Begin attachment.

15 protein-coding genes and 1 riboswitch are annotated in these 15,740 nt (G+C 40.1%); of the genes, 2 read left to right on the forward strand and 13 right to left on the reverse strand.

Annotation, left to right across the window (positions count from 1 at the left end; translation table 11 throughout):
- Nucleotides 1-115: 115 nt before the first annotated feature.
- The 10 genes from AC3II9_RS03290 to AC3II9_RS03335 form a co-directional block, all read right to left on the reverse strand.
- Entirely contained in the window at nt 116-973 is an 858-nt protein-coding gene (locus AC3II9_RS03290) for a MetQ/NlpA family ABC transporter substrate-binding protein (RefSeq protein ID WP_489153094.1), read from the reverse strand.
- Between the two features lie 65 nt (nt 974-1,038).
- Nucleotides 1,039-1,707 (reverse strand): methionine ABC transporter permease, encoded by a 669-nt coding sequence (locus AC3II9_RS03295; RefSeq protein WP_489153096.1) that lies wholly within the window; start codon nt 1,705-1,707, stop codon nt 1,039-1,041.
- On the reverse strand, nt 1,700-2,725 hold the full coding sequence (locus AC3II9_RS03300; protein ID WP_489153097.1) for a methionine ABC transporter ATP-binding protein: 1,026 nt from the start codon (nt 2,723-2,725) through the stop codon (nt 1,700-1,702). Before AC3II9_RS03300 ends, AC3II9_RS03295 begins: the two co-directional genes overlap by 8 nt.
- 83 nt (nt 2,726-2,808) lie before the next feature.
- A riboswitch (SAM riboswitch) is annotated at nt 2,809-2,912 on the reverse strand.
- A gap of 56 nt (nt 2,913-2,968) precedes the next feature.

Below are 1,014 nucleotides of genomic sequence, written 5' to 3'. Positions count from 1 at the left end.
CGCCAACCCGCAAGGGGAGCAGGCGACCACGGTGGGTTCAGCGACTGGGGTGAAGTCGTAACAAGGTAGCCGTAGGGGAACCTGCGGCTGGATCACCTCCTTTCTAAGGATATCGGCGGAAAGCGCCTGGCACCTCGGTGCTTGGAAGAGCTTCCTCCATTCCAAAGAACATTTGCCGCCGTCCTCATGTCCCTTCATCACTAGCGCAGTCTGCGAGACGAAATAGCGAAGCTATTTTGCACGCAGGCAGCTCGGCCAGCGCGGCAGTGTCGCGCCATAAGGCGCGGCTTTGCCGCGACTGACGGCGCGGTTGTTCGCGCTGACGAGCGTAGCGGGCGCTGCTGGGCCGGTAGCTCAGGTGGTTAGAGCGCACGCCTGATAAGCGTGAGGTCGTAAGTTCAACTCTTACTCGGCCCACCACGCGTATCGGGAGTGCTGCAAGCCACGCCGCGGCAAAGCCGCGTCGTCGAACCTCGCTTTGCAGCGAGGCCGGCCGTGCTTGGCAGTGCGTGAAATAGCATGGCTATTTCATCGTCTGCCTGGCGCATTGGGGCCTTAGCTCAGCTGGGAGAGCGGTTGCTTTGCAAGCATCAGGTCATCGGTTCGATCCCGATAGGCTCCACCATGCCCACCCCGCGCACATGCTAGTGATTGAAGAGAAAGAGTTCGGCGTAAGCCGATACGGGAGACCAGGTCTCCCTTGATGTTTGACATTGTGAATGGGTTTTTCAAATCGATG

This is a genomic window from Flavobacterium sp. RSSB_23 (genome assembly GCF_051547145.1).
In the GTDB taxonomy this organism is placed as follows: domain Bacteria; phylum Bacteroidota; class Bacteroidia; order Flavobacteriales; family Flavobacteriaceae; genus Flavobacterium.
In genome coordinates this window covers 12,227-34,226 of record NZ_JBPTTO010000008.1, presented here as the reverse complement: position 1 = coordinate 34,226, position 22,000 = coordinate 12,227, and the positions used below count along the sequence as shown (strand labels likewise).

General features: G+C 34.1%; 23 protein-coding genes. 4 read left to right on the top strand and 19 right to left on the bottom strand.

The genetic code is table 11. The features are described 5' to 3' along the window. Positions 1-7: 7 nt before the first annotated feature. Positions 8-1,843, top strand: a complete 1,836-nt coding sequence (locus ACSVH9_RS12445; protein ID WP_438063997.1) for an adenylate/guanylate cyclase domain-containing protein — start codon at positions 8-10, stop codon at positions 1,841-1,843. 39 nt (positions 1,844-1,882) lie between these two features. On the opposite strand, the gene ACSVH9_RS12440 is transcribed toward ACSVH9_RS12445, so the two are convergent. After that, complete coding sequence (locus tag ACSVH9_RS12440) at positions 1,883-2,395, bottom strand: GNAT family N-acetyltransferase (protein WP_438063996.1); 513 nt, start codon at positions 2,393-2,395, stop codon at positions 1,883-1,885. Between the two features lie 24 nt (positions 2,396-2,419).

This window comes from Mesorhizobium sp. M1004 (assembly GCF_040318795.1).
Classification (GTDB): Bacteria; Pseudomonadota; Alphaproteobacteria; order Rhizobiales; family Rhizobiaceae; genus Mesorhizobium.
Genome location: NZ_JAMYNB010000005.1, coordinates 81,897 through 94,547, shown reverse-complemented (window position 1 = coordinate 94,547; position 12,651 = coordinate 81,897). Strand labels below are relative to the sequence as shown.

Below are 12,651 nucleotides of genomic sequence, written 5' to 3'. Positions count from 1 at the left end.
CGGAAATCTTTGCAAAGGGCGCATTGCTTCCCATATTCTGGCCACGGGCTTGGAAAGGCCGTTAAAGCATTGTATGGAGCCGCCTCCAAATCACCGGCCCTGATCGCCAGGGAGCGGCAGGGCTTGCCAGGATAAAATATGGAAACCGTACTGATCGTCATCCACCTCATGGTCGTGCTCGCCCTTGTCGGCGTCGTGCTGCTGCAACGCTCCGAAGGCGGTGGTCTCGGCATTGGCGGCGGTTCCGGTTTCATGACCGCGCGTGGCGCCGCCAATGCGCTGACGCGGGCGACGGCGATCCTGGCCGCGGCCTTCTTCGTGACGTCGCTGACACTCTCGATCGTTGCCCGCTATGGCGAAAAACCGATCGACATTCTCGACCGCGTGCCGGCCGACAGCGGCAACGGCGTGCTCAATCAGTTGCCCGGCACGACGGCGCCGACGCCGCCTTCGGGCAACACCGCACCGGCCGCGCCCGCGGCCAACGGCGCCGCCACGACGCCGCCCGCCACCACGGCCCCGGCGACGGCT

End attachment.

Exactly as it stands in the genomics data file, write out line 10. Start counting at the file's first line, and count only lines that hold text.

- A riboswitch (SAM riboswitch) is annotated at nt 2,809-2,912 on the reverse strand.